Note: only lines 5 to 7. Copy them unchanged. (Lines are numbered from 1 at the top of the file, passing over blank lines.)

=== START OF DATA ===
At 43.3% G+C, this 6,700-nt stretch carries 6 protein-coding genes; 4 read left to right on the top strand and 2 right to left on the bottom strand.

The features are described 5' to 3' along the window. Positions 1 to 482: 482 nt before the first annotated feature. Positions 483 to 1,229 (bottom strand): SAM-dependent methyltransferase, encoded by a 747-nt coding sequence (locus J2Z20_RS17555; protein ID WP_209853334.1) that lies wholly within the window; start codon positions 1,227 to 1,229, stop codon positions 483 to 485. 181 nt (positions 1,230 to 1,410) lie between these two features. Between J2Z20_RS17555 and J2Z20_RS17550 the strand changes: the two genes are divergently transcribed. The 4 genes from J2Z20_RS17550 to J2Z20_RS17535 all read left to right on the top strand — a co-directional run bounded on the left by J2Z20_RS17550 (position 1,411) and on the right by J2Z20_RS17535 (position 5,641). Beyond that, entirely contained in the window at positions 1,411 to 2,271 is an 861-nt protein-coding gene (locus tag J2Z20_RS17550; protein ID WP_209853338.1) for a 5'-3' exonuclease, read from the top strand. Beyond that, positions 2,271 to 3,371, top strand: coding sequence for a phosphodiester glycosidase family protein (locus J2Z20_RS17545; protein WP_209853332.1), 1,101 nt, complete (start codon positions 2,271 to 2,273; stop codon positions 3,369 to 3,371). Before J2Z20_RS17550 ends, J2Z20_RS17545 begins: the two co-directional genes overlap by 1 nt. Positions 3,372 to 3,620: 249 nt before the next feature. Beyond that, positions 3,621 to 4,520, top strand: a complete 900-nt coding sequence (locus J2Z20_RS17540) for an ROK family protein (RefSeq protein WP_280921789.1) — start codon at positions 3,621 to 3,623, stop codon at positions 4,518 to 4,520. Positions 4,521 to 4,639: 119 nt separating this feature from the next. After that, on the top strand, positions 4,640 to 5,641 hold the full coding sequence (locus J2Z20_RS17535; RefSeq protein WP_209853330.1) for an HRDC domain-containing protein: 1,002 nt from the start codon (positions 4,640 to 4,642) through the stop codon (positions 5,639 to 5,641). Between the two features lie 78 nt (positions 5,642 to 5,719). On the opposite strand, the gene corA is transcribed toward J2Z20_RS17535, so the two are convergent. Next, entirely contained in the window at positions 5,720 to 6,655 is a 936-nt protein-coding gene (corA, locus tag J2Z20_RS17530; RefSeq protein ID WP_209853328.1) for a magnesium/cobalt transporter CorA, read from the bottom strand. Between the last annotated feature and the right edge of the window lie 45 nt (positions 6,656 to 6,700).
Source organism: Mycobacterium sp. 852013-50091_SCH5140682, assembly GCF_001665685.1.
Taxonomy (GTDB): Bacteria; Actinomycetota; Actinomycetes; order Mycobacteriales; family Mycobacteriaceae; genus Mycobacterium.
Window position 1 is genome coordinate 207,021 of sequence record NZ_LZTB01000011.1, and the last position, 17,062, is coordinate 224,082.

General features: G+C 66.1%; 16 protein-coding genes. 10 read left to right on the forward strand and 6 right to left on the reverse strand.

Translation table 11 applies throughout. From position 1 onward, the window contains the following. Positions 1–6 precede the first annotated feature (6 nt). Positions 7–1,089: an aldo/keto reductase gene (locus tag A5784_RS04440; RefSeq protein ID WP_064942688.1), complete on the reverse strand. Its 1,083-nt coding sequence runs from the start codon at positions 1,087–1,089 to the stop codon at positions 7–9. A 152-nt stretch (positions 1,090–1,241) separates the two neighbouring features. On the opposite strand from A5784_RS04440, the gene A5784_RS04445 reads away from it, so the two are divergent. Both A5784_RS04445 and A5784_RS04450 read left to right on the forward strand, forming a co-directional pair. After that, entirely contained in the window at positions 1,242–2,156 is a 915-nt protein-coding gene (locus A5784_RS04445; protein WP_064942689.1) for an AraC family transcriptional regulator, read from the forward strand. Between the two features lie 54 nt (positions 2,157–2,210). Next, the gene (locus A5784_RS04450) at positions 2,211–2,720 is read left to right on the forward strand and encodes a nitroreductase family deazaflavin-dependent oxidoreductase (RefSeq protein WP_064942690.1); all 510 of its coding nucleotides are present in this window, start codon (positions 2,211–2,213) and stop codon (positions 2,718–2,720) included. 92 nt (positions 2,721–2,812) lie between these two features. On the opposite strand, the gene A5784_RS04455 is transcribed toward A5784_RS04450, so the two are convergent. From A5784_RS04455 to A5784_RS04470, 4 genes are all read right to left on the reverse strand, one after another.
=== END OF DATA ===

Window position 1 is genome coordinate 207,021 of sequence record NZ_LZTB01000011.1, and the last position, 17,062, is coordinate 224,082.

General features: G+C 66.1%; 16 protein-coding genes. 10 read left to right on the forward strand and 6 right to left on the reverse strand.

Translation table 11 applies throughout. From position 1 onward, the window contains the following. Positions 1–6 precede the first annotated feature (6 nt). Positions 7–1,089: an aldo/keto reductase gene (locus tag A5784_RS04440; RefSeq protein ID WP_064942688.1), complete on the reverse strand. Its 1,083-nt coding sequence runs from the start codon at positions 1,087–1,089 to the stop codon at positions 7–9. A 152-nt stretch (positions 1,090–1,241) separates the two neighbouring features. On the opposite strand from A5784_RS04440, the gene A5784_RS04445 reads away from it, so the two are divergent. Both A5784_RS04445 and A5784_RS04450 read left to right on the forward strand, forming a co-directional pair. After that, entirely contained in the window at positions 1,242–2,156 is a 915-nt protein-coding gene (locus A5784_RS04445; protein WP_064942689.1) for an AraC family transcriptional regulator, read from the forward strand. Between the two features lie 54 nt (positions 2,157–2,210). Next, the gene (locus A5784_RS04450) at positions 2,211–2,720 is read left to right on the forward strand and encodes a nitroreductase family deazaflavin-dependent oxidoreductase (RefSeq protein WP_064942690.1); all 510 of its coding nucleotides are present in this window, start codon (positions 2,211–2,213) and stop codon (positions 2,718–2,720) included. 92 nt (positions 2,721–2,812) lie between these two features. On the opposite strand, the gene A5784_RS04455 is transcribed toward A5784_RS04450, so the two are convergent. From A5784_RS04455 to A5784_RS04470, 4 genes are all read right to left on the reverse strand, one after another.